updated 5/10/2010 1:10:44 PM ET 2010-05-10T17:10:44

Fitch Ratings on Monday said late payments on high-risk residential mortgages known as 'Alt-A' loans fell last month for the first time in four years as more borrowers caught up on their payments and modified their loans.

Fitch said delinquencies on so-called 'Alt-A' residential mortgage-backed securities declined to 34.1 percent in April from 34.4 percent in March — marking the first month-over-month decline in that category since April 2006.

However, last month's delinquency rate was still up from 27.4 percent in April 2009. Fitch also cautioned that about 8 percent of current 'Alt-A' loans and 35 percent of subprime loans have been modified from their original terms, and consequently have a substantial risk of going back in default.

'Alt-A' mortgages required little or no documentation of the borrower's ability to pay. They were a key part of the surge in subprime mortgage delinquencies that helped trigger a broader downturn in the housing market starting in 2007. Mortgages in California and Florida represent more than 50 percent of the nationwide volume of 'Alt-A' loans outstanding.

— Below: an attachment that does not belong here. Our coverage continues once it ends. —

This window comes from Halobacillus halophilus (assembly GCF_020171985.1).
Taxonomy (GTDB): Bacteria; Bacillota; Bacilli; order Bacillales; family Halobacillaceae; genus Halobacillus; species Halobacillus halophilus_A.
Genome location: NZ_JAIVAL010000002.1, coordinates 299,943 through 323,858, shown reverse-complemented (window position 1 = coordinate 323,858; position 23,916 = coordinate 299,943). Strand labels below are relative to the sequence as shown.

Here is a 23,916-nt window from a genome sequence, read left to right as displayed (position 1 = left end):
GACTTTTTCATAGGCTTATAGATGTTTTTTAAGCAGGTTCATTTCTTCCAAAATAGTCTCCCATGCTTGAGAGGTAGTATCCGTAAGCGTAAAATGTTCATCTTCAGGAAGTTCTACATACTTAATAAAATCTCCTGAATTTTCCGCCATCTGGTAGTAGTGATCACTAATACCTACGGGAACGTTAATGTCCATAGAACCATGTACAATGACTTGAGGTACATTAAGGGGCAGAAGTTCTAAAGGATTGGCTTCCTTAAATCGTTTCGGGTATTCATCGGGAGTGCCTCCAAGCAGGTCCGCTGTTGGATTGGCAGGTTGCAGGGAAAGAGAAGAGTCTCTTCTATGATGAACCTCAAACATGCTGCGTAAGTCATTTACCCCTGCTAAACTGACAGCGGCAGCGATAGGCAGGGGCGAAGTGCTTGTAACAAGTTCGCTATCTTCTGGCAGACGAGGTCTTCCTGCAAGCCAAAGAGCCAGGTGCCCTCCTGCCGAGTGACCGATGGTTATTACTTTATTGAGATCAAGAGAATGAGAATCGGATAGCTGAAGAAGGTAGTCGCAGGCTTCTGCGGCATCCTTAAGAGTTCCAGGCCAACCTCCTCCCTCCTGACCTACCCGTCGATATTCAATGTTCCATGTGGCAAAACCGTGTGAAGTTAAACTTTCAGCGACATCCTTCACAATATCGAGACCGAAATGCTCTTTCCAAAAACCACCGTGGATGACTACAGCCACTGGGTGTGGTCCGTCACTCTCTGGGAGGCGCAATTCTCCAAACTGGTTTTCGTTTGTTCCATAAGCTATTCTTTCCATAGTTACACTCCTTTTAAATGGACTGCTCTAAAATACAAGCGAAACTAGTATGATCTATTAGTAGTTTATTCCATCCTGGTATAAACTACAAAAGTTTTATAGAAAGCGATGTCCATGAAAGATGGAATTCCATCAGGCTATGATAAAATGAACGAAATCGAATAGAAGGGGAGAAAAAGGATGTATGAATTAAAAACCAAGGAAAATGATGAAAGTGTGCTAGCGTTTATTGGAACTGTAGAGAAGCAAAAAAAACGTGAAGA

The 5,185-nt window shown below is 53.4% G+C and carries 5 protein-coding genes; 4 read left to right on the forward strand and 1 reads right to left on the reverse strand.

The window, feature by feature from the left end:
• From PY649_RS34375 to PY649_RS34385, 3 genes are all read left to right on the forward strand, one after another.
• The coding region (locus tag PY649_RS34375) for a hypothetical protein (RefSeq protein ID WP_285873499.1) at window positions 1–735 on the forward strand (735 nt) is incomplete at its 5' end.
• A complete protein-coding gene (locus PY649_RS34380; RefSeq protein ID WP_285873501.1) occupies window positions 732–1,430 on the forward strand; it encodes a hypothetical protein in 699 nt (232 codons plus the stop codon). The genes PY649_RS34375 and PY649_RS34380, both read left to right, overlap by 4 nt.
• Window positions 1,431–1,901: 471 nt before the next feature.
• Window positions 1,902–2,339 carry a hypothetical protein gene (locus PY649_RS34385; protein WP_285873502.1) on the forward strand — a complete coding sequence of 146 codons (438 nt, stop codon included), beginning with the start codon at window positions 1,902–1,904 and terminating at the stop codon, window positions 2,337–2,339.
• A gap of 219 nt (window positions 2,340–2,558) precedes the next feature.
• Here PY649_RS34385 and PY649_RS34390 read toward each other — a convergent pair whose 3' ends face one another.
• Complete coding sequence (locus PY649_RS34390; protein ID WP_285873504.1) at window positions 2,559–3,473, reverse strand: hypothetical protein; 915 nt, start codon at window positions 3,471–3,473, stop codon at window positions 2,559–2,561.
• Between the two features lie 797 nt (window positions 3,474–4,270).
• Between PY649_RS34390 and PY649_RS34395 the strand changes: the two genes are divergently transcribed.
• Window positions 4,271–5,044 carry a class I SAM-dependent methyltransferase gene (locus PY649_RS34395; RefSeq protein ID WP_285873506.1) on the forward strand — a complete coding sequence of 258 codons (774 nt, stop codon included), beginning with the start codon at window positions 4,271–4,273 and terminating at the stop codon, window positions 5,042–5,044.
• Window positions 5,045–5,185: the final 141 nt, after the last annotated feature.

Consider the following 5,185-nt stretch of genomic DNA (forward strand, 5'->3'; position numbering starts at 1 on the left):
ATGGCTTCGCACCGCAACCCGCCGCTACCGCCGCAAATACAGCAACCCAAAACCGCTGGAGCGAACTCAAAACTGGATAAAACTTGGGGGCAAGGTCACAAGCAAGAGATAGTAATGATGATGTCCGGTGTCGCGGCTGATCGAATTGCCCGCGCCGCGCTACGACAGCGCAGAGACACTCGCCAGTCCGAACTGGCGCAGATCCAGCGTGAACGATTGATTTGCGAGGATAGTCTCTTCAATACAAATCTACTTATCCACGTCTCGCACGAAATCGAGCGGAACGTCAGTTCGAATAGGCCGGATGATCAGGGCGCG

Fitch said late payments on subprime mortgages offered to borrowers with shaky credit ratings fell for the second straight month in April, to 45.2 percent from 46.3 percent. However, prime jumbo delinquencies for those with more solid credit ratings rose slightly as unemployment benefits begin to run out for many and job openings are slow to return. After nearly tripling in 2009, those delinquencies are up another 98 basis points since the beginning of the year.

Vincent Barberio, a Fitch managing director, said April's month-to-month declines for Alt-A and subprime delinquencies "may be a signal that residential mortgage-backed securities performance is beginning to turn the corner."

"The next few months will be a better indicator of whether we're witnessing the beginnings of a legitimate turnaround or a short-term seasonal effect of tax refunds," Barberio said.

Also Monday, government-controlled lender Fannie Mae asked taxpayers for another $8.4 billion after reporting another steep loss for the first quarter. Though there have been some signs of stability in the housing market this year, Fannie Mae warned that mortgage defaults will remain elevated, foreclosures will increase and that home prices will decline slightly.

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